“There is a category called Internet gaming addiction. In diagnostic parallels, this type of addiction is under the category for further research. It is not a clear-cut disorder,” says Dr Manish Jain
HE USED TO spend eight hours a day in front of the computer screen, glued to the Internet game. Sometimes, he stretched it to 12. The game controlled his thought patterns, social interactions and sleep schedule. And when he was away from it, he became “distracted, irritable and disinterested”. Today, this 16-year-old, Class 9 student at a private school in central Delhi is undergoing medication and psychotherapy at the BLK Super Specialty Hospital in the capital.
“There is a category called Internet gaming addiction. In diagnostic parallels, this type of addiction is under the category for further research. It is not a clear-cut disorder,” says Dr Manish Jain, who is supervising the teenager’s rehabilitation. “This is an unusual case. There have been case reports in India about this. But there has been no study on Internet gaming addiction in the country as yet. It is very hard to get even 10-15 patients to conduct such a study. These are rare cases,” says Jain.
”For this boy, it was not about completing a mission or beating a high score or preset standard. It was about temporarily becoming an online character and build relationships with other online players as an escape from reality. He was part of an online group. This group used to perpetuate competitive video gaming,” says Jain.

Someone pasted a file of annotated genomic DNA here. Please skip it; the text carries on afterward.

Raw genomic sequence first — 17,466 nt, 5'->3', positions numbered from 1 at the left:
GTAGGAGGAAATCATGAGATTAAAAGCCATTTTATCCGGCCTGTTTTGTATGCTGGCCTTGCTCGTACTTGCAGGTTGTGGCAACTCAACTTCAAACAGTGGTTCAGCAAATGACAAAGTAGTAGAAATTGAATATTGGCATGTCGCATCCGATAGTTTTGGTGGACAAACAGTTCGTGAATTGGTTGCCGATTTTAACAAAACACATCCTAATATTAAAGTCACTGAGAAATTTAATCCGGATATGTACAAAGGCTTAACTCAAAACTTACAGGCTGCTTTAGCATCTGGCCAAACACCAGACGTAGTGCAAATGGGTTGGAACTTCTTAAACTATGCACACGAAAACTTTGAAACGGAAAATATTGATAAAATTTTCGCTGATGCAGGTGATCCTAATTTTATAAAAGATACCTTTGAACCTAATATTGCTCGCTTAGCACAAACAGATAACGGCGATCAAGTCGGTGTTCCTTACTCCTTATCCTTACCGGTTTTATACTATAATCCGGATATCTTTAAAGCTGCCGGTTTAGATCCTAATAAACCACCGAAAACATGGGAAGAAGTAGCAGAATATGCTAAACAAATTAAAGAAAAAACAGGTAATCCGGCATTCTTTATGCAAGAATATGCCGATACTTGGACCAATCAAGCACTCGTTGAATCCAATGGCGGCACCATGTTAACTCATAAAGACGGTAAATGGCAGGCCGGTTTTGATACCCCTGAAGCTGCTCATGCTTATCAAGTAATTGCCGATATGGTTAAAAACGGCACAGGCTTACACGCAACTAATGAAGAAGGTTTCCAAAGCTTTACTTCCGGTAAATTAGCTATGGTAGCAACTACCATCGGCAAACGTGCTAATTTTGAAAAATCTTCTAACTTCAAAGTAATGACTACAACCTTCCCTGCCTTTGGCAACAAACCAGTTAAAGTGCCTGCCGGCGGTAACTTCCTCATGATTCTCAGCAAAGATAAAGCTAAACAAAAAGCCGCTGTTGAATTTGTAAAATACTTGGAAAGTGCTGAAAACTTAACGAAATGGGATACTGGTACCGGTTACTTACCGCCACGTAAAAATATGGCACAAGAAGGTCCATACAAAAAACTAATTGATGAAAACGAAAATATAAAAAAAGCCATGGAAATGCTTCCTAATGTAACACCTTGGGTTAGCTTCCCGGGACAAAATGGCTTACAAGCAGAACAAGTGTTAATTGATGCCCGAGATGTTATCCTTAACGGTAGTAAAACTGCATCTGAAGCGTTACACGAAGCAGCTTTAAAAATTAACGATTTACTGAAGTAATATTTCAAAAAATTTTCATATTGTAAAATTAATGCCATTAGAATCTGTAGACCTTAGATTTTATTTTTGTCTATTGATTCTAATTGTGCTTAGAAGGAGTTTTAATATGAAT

According to the doctor, the signs and symptoms can sometimes be very difficult to recognise in such cases. In this case, the first symptom was when the boy started becoming “aggressive towards his mother”.
”Initially, his scores at school were badly affected and he became quite asocial. At home, he became very aggressive towards his mother. Other family members were also getting affected by his behaviour. He was distracted, irritable or sometimes disinterested,” Dr Jain says.
The next red flag was when the boy put on approximately 10 kg in less than six months. ”Biologically, his eating pattern was vastly affected. He used to binge at odd hours leading to weight gain. He then started coming up with lame excuses to skip school,” says Jain.
Later, like any other compulsive disorder, the boy, who has no siblings, started isolating himself. “He would isolate himself in order to play games. He would miss out on family events or outing with friends,” says Jain.
As part of rehabilitation, the boy is still allowed to play for “two-three times in a week for two hours”. “Withdrawal can be tough but he is responding well. Under psychotherapy, we are helping him develop healthier habits,” says Jain. The most important aspect of the therapy, says the doctor, is that the teenager’s social activities and family outings have been increased. “Parents should always have a balanced approach while allowing their children to use technology. In this case, his social activities and family outings have been increased. This is the main focus of therapy,” says Jain.